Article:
Custom narrows Glendale mayoral field

When it comes to selecting the next mayor Tuesday night, City Council members will decide whether to follow an unofficial rule aimed at ensuring the appointment doesn’t mix with the upcoming election, or go against the grain.

If they follow the rule, which keeps sitting council members up for reelection out of the running, it would leave two possible contenders: Councilmen Dave Weaver and Rafi Manoukian. Both have served as mayor twice before, but often differ on city policy.

Council members said giving the title of mayor to someone up for reelection may increase their clout at the polls, an unfair advantage over others trying to run for office. But the rule isn’t a formal one, so council members are free to select whomever they choose.

Mayor Laura Friedman, who completes her one-year term this week, will be absent during the meeting as she visits Glendale’s sister city of Goseong, Korea to attend a dinosaur exposition. Every three years, the mayor of Glendale is invited to the event, which Friedman said is important to Goseong.

Without her, that leaves four on the dais to make the selection, which must prevail on a 3-1 vote. The mayor conducts council meetings, sets the agenda and represents the city at events for one year starting in April.

“We’re going to try and vote for a mayor, if we can get three votes,” Councilman Ara Najarian said Monday. “Three votes is not easy to get.”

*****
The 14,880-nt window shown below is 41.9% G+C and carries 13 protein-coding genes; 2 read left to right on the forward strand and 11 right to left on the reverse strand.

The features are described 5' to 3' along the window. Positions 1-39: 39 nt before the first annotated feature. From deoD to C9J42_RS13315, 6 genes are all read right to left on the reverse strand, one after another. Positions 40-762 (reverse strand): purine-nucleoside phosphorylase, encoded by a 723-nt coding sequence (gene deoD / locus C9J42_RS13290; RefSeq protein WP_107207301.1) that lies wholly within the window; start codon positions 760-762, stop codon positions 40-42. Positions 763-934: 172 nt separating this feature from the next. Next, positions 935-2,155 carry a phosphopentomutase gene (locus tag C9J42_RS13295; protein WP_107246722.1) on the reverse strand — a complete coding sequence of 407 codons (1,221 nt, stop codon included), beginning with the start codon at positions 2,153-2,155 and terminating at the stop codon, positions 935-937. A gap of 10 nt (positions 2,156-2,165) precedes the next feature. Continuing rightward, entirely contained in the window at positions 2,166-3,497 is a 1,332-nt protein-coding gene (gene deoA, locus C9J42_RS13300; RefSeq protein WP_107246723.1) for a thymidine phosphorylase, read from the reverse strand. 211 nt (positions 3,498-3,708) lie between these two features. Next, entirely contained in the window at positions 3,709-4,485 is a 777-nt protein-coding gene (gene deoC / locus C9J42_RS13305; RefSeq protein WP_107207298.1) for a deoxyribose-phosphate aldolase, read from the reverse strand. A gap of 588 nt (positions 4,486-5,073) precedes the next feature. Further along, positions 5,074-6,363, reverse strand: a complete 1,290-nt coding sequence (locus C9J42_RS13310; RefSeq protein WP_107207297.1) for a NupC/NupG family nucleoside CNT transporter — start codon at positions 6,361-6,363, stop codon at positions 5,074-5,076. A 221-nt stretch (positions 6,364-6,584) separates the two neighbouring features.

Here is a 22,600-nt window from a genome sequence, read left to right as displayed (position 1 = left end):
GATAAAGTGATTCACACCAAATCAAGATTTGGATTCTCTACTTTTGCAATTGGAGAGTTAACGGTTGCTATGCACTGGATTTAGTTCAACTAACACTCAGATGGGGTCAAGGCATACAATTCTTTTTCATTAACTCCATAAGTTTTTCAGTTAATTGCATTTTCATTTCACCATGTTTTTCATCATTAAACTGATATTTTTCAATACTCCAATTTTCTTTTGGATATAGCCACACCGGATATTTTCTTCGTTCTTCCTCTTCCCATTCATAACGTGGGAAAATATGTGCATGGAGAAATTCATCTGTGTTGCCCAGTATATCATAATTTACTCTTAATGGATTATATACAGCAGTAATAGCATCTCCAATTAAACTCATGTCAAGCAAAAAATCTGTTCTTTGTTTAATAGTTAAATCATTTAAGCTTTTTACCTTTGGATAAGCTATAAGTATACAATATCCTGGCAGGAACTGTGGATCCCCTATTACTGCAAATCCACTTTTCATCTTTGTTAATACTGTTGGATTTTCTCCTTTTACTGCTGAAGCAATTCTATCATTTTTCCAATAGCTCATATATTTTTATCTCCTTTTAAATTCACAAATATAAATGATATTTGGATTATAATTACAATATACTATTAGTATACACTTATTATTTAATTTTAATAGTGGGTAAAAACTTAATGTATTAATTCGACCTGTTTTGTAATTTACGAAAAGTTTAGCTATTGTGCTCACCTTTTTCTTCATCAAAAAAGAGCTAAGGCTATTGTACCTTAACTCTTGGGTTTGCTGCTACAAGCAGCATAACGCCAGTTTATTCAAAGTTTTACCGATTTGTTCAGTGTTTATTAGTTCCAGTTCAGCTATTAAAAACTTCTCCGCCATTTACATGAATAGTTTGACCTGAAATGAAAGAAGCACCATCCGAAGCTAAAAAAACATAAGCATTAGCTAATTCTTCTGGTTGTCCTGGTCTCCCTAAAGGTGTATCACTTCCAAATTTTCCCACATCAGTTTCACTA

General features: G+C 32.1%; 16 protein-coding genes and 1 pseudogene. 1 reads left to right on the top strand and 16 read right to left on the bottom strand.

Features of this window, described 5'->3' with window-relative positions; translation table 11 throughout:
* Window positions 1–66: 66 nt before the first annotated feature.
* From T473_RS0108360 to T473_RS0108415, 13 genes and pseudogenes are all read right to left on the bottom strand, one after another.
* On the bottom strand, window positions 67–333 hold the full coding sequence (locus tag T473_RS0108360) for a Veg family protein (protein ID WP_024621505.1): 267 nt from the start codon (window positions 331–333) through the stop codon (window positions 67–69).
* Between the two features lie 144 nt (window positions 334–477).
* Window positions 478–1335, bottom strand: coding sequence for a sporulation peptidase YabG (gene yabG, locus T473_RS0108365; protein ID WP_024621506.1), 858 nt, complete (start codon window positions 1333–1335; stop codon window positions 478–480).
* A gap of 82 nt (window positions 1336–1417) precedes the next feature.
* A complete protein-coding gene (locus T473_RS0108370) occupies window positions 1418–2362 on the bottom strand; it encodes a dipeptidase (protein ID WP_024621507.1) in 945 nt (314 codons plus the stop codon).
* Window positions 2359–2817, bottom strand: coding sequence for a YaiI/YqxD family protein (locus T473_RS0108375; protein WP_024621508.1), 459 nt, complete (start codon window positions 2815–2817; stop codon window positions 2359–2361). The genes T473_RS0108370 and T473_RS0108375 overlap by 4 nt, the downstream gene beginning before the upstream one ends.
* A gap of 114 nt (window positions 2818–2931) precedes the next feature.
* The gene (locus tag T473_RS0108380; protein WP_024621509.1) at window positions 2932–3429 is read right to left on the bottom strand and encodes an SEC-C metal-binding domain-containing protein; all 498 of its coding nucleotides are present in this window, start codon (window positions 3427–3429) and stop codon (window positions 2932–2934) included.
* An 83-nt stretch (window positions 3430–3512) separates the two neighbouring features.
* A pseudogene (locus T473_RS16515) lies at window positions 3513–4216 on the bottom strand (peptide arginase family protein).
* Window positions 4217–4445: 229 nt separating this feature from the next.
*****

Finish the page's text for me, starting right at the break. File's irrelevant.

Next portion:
If the council can’t agree, they will have to vote again at another meeting.

There’s a second unofficial rule that also impacts the decision: Council members who chair the Housing Authority or Redevelopment Agency are typically first in line for the mayor’s seat.

Councilman Frank Quintero chairs the Housing Authority and Manoukian chaired the Redevelopment Agency before it was dissolved in February by a state mandate. Quintero could not be reached for comment Monday.

Najarian said he was taking himself out of the running.

Of the two council members not up for reelection next year, Manoukian said he would like to serve as mayor, pointing out that he received more votes — 10,197 — than Weaver’s 9,903, according to city records.

Weaver declined to discuss his position on who should be the next mayor.

At last week’s council meeting, Friedman said her first term as mayor has helped her get to know the community on a deeper level.

“It’s been a very humbling experience,” she said.

Both Najarian and Manoukian said the next mayor should be a strong figure who can represent the city at events and control council meetings.

“It really is incredibly incumbent on the mayor to be strong, to represent the city, the council and not be afraid to take some heat,” Najarian said.

The Glendale Unified school board is also scheduled to reshuffle titles Tuesday.

Joylene Wagner currently serves as president, Christine Walters as vice president and Nayiri Nahabedian as clerk. If the board chooses to follow a traditional rotation, Walters would assume the presidency, Nahabedian the vice presidency and Mary Boger would become clerk.

“Someone can make a motion for us to observe the rotation, or someone can make a motion to nominate someone for an office,” Boger said.

The reorganization meeting will mark the close of an eventful term that included the kickoff of a $270-million school bond, allegations of racial profiling at Hoover High School and a suicide at Crescenta Valley High School.

Copyright © 2019, Glendale News-Press
EDITION: California | U.S. & World